Secure Access Service Edge (SASE) seems to be everywhere nowadays, and for good reasons. SASE represents the next generation of information security architecture. It will be disruptive to hybrid security approaches in the same way that Next-Generation firewalls were to on-premises security strategies. And SASE offers a compelling vision for how we can modernize our largest and most important quadrant of information security: data and network security.
In the realm of information security technology tools can often cross generations. Capabilities can stay relevant or adapt to shifting trends. But every ten years or so, there is a distinct generational shift that happens in the security landscape. The languages and protocols that people—and increasingly, applications—use to communicate change.
For example, when Next Generation firewalls emerged, it was difficult for antivirus-generation companies like Symantec and McAfee to compete with vendors like Palo Alto. Likewise, it will be difficult for legacy companies like Palo Alto to compete in the SASE generation.
Difficult, but not impossible.
Security technology providers that offer cloud-native solutions, or have experience delivering Software as a Service (SaaS) capabilities, have a distinct advantage. This is why, when you are talking about SASE, you may be hearing more about security companies like Zscaler, Netskope, and Proofpoint than about Palo Alto, Checkpoint, or Fortinet.
What SASE Is Not: A Turnkey Security Technology
The first concept to understand about SASE is that it is not an individual technology.
It is not even a suite of products. If someone tells you they are going to “sell you a SASE,” you should tightly grip your wallet and hang up on that person. That just isn’t how it works. The person you’re talking to either doesn’t understand the concept or is trying to deceive you.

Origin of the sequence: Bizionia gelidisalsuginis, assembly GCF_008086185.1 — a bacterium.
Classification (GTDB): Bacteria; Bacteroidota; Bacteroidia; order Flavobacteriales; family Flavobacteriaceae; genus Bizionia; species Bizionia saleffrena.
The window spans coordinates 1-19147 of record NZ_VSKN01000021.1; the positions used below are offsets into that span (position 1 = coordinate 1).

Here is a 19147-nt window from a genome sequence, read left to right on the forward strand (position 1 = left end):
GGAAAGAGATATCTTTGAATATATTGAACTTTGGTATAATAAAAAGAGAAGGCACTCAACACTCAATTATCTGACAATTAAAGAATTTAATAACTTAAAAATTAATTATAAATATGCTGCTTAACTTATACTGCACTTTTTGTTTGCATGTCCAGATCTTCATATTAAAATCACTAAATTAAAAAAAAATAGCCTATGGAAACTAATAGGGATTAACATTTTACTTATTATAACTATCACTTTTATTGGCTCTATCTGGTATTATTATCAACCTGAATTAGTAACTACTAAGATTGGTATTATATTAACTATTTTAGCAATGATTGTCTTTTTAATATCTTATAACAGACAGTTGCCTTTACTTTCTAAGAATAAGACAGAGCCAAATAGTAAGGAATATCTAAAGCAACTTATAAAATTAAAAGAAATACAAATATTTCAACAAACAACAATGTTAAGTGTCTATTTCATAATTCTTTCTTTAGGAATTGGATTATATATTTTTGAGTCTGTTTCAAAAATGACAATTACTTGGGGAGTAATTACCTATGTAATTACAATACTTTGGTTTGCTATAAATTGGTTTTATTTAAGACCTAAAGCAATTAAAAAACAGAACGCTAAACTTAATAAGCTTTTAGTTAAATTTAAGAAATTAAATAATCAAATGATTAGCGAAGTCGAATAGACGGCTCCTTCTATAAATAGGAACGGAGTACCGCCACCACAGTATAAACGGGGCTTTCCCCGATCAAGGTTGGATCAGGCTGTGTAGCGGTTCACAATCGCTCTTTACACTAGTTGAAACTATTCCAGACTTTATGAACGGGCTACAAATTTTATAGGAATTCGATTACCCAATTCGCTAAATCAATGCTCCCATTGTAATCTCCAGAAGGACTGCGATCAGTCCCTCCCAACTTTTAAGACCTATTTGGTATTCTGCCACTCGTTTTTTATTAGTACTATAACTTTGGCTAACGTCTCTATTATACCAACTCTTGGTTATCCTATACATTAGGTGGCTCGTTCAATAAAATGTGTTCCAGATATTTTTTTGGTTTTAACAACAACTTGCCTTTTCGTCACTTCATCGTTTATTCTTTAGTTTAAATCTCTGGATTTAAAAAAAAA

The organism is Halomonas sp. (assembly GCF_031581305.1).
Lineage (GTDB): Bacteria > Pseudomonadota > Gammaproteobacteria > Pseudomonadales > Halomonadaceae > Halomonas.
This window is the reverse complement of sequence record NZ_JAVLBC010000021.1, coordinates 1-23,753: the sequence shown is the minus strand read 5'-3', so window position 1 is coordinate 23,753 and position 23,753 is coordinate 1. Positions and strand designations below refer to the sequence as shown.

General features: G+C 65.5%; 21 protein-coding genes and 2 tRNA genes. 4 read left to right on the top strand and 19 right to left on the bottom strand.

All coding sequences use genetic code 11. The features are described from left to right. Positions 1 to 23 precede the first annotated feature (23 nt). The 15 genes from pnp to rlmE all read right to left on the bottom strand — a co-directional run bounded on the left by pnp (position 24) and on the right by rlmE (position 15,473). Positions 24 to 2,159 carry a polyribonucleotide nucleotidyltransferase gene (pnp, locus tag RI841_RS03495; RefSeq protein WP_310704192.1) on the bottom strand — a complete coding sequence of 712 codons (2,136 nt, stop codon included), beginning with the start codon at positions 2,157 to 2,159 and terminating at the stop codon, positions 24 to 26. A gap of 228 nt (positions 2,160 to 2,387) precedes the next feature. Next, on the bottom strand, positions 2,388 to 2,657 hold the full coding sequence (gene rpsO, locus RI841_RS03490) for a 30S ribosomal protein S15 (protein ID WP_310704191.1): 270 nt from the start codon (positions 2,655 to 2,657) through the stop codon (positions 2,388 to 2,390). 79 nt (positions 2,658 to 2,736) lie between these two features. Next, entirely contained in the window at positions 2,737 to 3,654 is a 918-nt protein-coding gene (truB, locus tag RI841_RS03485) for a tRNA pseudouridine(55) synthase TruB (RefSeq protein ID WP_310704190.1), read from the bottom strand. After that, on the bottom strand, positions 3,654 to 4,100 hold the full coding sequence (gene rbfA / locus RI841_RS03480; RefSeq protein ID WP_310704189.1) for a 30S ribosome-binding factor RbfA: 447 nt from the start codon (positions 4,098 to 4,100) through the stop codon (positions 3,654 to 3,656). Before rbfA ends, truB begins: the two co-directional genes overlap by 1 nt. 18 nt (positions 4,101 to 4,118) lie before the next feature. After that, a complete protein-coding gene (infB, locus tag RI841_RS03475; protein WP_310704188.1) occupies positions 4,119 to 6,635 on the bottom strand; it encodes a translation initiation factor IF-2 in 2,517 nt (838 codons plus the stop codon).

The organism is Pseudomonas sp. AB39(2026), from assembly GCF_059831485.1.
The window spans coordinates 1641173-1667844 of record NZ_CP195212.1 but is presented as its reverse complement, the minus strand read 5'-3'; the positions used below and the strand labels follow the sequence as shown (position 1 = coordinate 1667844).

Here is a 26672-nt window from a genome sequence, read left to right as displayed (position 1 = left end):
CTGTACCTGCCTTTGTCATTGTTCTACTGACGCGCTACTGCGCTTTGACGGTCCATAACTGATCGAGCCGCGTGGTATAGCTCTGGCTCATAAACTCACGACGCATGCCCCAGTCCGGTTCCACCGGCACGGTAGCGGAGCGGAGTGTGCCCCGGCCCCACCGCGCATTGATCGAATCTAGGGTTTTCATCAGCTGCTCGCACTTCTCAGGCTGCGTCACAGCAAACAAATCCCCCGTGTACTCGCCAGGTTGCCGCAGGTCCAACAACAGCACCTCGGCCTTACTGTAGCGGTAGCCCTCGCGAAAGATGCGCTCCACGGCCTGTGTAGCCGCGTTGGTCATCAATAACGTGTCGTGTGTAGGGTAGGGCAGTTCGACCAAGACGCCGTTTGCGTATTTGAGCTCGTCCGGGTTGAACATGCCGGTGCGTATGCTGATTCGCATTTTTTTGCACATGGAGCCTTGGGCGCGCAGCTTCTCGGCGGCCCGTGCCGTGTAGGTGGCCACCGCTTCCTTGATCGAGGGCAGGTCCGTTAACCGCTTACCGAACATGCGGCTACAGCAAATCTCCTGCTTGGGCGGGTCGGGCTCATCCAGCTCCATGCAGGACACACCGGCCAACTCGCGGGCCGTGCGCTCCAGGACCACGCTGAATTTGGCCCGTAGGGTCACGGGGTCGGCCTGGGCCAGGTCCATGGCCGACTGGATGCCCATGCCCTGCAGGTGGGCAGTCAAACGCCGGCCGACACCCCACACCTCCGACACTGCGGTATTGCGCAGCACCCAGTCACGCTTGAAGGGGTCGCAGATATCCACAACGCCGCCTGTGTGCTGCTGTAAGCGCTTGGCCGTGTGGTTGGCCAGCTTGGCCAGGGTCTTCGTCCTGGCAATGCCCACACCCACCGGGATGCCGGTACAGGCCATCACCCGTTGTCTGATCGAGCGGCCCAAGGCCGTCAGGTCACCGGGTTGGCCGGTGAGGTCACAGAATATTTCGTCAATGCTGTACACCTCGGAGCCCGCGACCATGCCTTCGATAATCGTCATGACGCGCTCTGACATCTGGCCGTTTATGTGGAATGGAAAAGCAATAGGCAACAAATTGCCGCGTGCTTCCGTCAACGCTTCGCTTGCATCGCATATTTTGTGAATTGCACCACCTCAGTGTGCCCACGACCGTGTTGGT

A SASE architecture involves multiple products. The SASE technology solutions roster includes close to 40 product categories at last count—and no single vendor offers them all.
What SASE Is: A Framework for Meeting Security Objectives
Perhaps the best description of SASE I have heard came from my friends at Broadcom who said, “If Zero Trust is what you’re trying to accomplish, SASE is how you will do it.” I thought this was a good way of summarizing the concept of SASE as an architecture and a framework.
I describe SASE as an environment in which all the traditional data and network security products—
- Data loss prevention (DLP)
- User and Entity Behavior Analytics (UEBA)
- Data Classification
- and more
—are refactored and delivered as microservices.
Those microservices are attached to a single cloud security stack, with traffic routed in an optimized way, much like the way SD-WAN works.
This architecture requires a multitude of capabilities that fall into broad categories, each with star-performing products.
Network as a Service
When considering SASE, the most logical question to start with is:
“How is my traffic going to get to this cloud microservices architecture?”
The answer is that you need an optimized path to the internet. Some security vendors like Netskope have spent lavishly to create this optimized route. Netskope calls their version NewEdge, and it’s so highly optimized that they deliver more latency reduction through their infrastructure than they introduce to their security stack.
In other words, your connection is faster going through their security stack than it is going direct to the internet.